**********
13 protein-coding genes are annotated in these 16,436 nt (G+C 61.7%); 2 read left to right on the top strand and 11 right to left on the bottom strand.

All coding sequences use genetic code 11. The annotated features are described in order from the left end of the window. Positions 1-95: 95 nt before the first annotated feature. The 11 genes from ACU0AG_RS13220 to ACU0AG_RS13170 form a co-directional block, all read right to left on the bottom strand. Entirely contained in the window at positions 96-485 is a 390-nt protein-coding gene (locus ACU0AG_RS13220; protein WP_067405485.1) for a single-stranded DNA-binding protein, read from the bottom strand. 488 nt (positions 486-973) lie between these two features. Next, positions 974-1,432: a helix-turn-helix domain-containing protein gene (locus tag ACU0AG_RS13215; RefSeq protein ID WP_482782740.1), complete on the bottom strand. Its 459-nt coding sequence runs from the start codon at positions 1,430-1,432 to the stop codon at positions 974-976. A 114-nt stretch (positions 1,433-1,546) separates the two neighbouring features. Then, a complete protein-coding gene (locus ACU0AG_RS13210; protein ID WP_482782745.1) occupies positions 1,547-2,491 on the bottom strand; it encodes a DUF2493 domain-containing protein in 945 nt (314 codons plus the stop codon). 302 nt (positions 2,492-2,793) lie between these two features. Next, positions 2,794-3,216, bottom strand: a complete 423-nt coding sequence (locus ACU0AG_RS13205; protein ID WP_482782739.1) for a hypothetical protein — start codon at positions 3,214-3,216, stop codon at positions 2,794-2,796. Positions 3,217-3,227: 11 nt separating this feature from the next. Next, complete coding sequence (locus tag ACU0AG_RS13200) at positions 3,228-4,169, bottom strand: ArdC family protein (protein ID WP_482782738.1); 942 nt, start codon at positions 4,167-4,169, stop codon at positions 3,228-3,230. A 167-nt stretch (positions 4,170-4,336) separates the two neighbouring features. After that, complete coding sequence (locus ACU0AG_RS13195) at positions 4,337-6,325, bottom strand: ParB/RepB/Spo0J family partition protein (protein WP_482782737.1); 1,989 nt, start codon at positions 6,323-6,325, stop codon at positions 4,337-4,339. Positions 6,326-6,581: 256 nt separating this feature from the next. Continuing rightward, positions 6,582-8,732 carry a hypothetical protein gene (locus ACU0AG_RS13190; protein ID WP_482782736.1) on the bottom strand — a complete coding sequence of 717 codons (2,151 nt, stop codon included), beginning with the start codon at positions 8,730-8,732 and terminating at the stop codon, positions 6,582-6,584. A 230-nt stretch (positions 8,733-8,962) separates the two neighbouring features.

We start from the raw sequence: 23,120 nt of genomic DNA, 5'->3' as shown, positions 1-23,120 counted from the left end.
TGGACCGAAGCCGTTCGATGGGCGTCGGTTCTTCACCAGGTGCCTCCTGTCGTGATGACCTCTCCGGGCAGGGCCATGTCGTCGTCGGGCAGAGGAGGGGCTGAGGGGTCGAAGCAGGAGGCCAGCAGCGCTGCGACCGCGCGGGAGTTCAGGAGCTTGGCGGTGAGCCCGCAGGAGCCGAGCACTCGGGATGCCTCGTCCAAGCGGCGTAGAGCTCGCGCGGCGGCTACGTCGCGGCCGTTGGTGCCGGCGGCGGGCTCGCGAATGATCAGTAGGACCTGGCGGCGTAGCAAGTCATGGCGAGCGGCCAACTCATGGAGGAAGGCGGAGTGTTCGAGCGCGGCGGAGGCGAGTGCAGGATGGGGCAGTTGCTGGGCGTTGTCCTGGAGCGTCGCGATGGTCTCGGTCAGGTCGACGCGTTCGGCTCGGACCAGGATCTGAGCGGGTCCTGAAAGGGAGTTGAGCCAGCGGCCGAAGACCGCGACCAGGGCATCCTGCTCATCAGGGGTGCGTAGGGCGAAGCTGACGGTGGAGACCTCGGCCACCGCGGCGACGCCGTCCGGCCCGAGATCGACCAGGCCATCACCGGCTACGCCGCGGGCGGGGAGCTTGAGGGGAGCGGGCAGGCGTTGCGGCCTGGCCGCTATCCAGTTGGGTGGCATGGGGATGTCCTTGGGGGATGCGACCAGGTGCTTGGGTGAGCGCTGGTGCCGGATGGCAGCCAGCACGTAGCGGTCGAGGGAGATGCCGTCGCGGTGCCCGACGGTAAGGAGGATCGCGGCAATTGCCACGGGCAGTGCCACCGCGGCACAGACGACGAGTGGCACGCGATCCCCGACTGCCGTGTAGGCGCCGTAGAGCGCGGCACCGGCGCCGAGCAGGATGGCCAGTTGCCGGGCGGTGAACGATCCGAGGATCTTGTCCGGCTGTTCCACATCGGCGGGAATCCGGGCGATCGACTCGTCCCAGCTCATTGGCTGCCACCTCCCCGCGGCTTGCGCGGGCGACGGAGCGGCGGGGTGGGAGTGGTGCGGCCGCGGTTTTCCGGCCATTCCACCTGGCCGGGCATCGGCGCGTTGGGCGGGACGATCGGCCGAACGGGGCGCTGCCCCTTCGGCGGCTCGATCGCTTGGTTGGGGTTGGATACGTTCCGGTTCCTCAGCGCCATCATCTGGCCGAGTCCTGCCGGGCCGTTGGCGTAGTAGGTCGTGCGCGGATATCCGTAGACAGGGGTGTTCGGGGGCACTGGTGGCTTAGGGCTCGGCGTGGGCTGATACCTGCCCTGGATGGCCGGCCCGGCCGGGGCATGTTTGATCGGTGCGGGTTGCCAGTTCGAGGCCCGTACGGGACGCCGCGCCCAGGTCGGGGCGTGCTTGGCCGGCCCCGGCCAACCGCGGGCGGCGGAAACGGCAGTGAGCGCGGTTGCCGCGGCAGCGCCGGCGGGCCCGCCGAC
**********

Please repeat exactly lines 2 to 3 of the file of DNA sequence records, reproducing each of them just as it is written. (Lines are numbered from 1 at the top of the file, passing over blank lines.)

All coding sequences use genetic code 11. The annotated features are described in order from the left end of the window. Positions 1-95: 95 nt before the first annotated feature. The 11 genes from ACU0AG_RS13220 to ACU0AG_RS13170 form a co-directional block, all read right to left on the bottom strand. Entirely contained in the window at positions 96-485 is a 390-nt protein-coding gene (locus ACU0AG_RS13220; protein WP_067405485.1) for a single-stranded DNA-binding protein, read from the bottom strand. 488 nt (positions 486-973) lie between these two features. Next, positions 974-1,432: a helix-turn-helix domain-containing protein gene (locus tag ACU0AG_RS13215; RefSeq protein ID WP_482782740.1), complete on the bottom strand. Its 459-nt coding sequence runs from the start codon at positions 1,430-1,432 to the stop codon at positions 974-976. A 114-nt stretch (positions 1,433-1,546) separates the two neighbouring features. Then, a complete protein-coding gene (locus ACU0AG_RS13210; protein ID WP_482782745.1) occupies positions 1,547-2,491 on the bottom strand; it encodes a DUF2493 domain-containing protein in 945 nt (314 codons plus the stop codon). 302 nt (positions 2,492-2,793) lie between these two features. Next, positions 2,794-3,216, bottom strand: a complete 423-nt coding sequence (locus ACU0AG_RS13205; protein ID WP_482782739.1) for a hypothetical protein — start codon at positions 3,214-3,216, stop codon at positions 2,794-2,796. Positions 3,217-3,227: 11 nt separating this feature from the next. Next, complete coding sequence (locus tag ACU0AG_RS13200) at positions 3,228-4,169, bottom strand: ArdC family protein (protein ID WP_482782738.1); 942 nt, start codon at positions 4,167-4,169, stop codon at positions 3,228-3,230. A 167-nt stretch (positions 4,170-4,336) separates the two neighbouring features. After that, complete coding sequence (locus ACU0AG_RS13195) at positions 4,337-6,325, bottom strand: ParB/RepB/Spo0J family partition protein (protein WP_482782737.1); 1,989 nt, start codon at positions 6,323-6,325, stop codon at positions 4,337-4,339. Positions 6,326-6,581: 256 nt separating this feature from the next. Continuing rightward, positions 6,582-8,732 carry a hypothetical protein gene (locus ACU0AG_RS13190; protein ID WP_482782736.1) on the bottom strand — a complete coding sequence of 717 codons (2,151 nt, stop codon included), beginning with the start codon at positions 8,730-8,732 and terminating at the stop codon, positions 6,582-6,584. A 230-nt stretch (positions 8,733-8,962) separates the two neighbouring features.

We start from the raw sequence: 23,120 nt of genomic DNA, 5'->3' as shown, positions 1-23,120 counted from the left end.